Inklings of Truth


Delight or De Slight?

By Audrey Stallsmith

“My daddy can,” a little girl boasts, following that up with a list of all the prodigious feats of which her father supposedly is capable.  But her simple pride, faith, and unquestioning love don’t last after she becomes a teenager.  Suddenly, parents are an embarrassment and encumbrance.

In the same way, the delight we feel in God, when we are young in the faith and just adopted into His family, tends to wane.  In the first flush of gratitude, we can’t believe that anyone so stupendous could really love us.  It’s as if a king had agreed to take in the illegitimate children of prostitutes and tramps.   

In time, though, gratitude tends to wear off.  If our Father can do anything, why doesn’t he make our lives easier instead of expecting so much from us instead?  After all, aren’t we now supposed to be princes and princesses?

We begin to sound too much like the whining children of Israel.  Even though God provides manna for them every day, they tire of miraculous fare that requires labor to gather, and demand the more earthly free food of Egypt instead.  Apparently they choose to forget the reason that food cost them nothing--because slaves don’t buy their own provisions.

Whenever we are inclined to find our pleasures a little dry when compared to those of sinners, we’d better remember the bondage that also was back there 'in Egypt."  Like the Israelites, we often neglect what John Piper calls The Dangerous Duty of Delight.  If our “chief end,’ after all, is “to glorify God and to enjoy Him forever,” too many of us already are falling down on the job.  We sometimes are more inclined to slight what our Liberator gives us than to delight in it. 

Even my guinea chicks know what delight is.  They revel in the dandelion greens I give them as a treat.  When I toss the torn-up leaves into their pen, they dash about frantically, gobbling those morsels of green up as fast as they can, as if afraid they might miss even one little scrap. 

We humans who have sampled the bitter flavor of dandelion greens may find this odd, but Chesterton speaks in his autobiography of “the strange and staggering heresy that a human being has a right to dandelions; that in some extraordinary fashion we can demand the very pick of all the dandelions in the garden of Paradise; that we owe no thanks for them at all and need feel no wonder at them at all; and above all no wonder at being thought worthy to receive them. Instead of saying, like the old religious poet, "What is man that Thou carest for him, or the son of man that Thou regardest him?" we are to say like. . .the bad-tempered Major in the club, "Is this a chop fit for a gentleman?"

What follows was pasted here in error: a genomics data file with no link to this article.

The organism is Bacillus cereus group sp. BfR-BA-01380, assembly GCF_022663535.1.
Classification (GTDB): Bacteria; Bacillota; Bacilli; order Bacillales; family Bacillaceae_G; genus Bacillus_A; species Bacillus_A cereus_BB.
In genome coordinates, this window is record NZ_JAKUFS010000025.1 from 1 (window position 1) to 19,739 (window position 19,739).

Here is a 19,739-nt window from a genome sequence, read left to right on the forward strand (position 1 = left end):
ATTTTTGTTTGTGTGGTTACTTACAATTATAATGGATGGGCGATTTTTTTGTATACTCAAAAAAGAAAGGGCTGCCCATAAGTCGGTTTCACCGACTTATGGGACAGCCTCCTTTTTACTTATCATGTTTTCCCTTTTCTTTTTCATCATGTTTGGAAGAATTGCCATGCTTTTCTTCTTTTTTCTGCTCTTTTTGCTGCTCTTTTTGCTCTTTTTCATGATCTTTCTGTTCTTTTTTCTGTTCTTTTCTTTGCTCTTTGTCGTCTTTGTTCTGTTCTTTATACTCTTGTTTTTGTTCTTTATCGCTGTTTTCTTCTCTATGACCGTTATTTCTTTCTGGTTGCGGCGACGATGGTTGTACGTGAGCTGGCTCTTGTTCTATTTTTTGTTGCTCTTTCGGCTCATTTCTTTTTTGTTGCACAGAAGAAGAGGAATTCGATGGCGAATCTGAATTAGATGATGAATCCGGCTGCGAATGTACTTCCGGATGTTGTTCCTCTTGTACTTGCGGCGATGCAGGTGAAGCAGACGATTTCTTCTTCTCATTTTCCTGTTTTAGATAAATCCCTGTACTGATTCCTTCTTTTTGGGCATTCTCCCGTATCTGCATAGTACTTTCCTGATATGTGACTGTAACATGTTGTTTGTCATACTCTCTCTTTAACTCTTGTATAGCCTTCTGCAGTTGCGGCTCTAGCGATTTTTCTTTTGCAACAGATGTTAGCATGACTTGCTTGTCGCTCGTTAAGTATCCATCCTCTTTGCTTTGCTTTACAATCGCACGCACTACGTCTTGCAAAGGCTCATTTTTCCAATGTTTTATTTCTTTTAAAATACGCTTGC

In Secrets in the Dark, Frederick Buechner writes, “We are above all things loved--that is the good news of the gospel--and loved not just the way we turn up on Sundays in our best clothes and on our best behavior and with our best feet forward, but loved as we alone know ourselves to be, the weakest and shabbiest of what we are along with the strongest and gladdest. To come together as people who believe that just maybe this gospel is actually true should be to come together like people who have just won the Irish Sweepstakes.”

So gobbling up what God gives us isn’t positive thinking; it’s just reasonable gratitude.  Granted, we aren’t likely to be as enthusiastic as my guineas are about the bitter stuff.  So I don’t mean we should never question what happens to us. 

I mean we should give God at least as much benefit of the doubt as we give our earthly parents.  Those of us with good mothers and fathers can look back now and know they had reasons for what they kept from us, reasons we might not have been mature enough to understand at the time. 

If we truly trust God, we’ll assume that He too has reasons for not coddling us   Maybe we need to get back to the “my daddy can” attitude.  After all, our heavenly Father really does divide seas, slay entire armies at a single blow, and rain bread down from heaven.  Shouldn’t we be bragging about that?